NSW Bureau of Crime and Statistics, ‘Does Prohibition Deter Cannabis use?’, 23 August 2001, http://www.lawlink.nsw.gov.au/lawlink/bocsar/ll_bocsar.nsf/vwFiles/mr_cjb58.pdf/$file/mr_cjb58.pdf
Professor David Nutt, ‘Drug Harms in the UK: a multicriteria decision analysis’, The Lancet, Vol 376, Issue 9752, pp. 1558-1565, 6th November 2010, http://www.thelancet.com/journals/lancet/article/PIIS0140-6736%2810%2961...
Parliament of Canada House of Commons, Special Committee on Non-Medical Use of Drugs, report issued November, 2002, http://www.parl.gc.ca/committeebusiness/StudyActivityHome.aspx?Cmte=SNUD&Language=E&Mode=1&Parl=37&Ses=2&Stac=626199
Tobacco Manufacturers’ Association, ‘Tobacco Smuggling and Crossborder Shopping’, http://www.the-tma.org.uk/policy-legislation/tobacco-smuggling-crossborder-shopping/
Tobacco Manufacturers’ Association, ‘Tax Revenue From Tobacco’, accessed 16th June 2011 - http://www.the-tma.org.uk/tma-publications-research/facts-figures/tax-re...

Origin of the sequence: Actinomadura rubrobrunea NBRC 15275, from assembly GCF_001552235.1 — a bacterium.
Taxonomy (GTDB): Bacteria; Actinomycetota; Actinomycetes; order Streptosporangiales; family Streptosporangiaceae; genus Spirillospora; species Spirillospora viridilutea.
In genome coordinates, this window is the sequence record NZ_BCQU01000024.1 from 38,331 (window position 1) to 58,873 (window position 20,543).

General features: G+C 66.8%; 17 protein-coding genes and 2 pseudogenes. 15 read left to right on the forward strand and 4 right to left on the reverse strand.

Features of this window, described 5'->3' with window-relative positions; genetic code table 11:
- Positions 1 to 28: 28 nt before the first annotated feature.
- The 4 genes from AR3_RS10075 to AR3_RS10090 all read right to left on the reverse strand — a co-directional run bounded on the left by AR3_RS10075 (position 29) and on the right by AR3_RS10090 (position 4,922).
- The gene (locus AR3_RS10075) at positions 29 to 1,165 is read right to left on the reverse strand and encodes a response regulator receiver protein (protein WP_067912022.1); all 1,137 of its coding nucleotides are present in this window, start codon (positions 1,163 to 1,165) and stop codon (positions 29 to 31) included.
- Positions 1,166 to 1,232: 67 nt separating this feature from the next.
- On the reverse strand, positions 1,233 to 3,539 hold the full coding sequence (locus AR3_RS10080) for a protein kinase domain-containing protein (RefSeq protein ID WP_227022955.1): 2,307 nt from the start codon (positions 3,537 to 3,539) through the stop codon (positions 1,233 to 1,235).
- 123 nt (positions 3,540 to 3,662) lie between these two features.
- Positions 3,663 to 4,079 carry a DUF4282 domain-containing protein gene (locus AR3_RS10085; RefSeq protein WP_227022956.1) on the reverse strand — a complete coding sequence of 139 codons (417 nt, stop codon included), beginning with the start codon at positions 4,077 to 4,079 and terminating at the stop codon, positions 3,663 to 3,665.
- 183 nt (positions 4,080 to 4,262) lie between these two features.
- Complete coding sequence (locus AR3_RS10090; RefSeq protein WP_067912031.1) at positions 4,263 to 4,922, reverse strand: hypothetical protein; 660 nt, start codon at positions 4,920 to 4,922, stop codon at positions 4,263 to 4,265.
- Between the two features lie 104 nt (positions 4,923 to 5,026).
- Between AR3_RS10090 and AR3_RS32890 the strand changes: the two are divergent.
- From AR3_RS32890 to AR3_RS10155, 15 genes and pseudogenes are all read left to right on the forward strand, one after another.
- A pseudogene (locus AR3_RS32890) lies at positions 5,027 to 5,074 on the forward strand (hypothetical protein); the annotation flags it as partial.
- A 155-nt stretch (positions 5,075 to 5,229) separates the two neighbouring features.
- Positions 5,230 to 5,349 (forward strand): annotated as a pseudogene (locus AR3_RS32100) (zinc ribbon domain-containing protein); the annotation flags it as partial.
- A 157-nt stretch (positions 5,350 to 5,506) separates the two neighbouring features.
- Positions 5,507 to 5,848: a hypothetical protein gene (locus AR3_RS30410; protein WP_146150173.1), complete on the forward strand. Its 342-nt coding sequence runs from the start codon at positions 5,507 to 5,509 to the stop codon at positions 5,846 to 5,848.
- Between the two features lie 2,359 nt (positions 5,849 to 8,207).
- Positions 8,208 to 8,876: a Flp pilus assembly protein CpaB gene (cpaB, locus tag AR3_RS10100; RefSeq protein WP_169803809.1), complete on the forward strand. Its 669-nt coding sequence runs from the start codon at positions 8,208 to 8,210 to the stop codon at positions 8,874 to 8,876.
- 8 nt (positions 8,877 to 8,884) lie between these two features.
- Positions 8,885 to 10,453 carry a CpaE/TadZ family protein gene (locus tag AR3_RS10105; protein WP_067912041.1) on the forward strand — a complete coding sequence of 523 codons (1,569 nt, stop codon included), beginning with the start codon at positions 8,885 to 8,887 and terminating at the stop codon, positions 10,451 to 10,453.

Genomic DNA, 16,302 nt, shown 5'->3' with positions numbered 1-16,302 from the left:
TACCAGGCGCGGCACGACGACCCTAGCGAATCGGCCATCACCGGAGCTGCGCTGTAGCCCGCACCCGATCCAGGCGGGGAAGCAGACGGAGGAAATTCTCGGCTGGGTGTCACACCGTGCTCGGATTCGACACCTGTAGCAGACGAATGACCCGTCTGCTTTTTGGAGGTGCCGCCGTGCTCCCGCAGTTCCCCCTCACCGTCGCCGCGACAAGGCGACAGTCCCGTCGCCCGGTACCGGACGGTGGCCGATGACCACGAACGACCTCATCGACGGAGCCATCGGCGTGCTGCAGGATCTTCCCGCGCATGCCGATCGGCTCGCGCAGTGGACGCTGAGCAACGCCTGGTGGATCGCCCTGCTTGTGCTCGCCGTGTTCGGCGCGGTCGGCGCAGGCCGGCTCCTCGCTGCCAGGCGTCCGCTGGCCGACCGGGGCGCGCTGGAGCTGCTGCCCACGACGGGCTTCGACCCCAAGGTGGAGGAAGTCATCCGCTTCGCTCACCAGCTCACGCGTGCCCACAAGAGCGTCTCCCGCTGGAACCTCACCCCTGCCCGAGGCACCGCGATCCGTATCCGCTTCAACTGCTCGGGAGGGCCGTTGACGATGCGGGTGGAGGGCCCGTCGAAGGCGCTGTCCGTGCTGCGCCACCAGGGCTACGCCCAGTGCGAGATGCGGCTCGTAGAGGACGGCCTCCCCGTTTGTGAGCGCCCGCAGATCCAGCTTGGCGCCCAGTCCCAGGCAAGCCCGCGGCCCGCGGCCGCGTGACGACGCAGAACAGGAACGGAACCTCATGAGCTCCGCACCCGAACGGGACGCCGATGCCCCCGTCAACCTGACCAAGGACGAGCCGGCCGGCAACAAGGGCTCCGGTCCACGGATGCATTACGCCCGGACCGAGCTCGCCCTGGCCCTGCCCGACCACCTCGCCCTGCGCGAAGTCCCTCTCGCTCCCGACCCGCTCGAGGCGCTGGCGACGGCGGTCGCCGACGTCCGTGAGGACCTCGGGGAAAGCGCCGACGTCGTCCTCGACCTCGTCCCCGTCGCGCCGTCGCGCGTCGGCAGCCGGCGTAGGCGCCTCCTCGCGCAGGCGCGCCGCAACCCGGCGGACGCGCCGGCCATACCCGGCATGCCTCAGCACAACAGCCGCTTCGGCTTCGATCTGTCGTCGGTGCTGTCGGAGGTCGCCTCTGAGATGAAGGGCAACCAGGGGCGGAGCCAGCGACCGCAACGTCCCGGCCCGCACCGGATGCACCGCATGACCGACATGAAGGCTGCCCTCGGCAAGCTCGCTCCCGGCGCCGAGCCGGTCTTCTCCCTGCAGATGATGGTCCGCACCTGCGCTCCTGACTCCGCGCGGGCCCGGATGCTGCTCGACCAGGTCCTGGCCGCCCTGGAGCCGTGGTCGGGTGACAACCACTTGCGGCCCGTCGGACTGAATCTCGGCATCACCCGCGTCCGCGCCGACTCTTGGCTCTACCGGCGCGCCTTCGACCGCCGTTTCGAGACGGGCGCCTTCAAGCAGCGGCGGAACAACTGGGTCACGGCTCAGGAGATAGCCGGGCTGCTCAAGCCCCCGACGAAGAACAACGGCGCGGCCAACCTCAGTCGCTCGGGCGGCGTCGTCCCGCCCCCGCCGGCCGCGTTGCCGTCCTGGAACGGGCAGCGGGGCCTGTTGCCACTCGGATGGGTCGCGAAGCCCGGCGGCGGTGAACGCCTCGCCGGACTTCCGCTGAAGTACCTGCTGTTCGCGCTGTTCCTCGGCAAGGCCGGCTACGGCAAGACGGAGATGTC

Travis, Alan, ‘Cannabis use down since legal change’, The Guardian, 26th October 2007, http://www.guardian.co.uk/society/2007/oct/26/drugsandalcohol.homeaffairs
UN Office on Drugs and Crime, World Drug Report 2009, http://www.unodc.org/unodc/en/data-and-analysis/WDR-2009.html?ref=menutop
U.S. Drug Enforcement Administration, ‘Summary of the Top Ten Facts on Legalization’, 2010, http://www.justice.gov/dea/demand/speakout/index.html
U.S. Drug Enforcement Administration, ‘Fact 1: We have made significant progress in fighting drug use and drug trafficking in America. Now is not the time to abandon our efforts’, http://www.justice.gov/dea/demand/speakout/01so.htm
Wikipedia, ‘List of controlled drugs in the United Kingdom’, en.wikipedia.com, http://en.wikipedia.org/wiki/List_of_controlled_drugs_in_the_United_Kingdom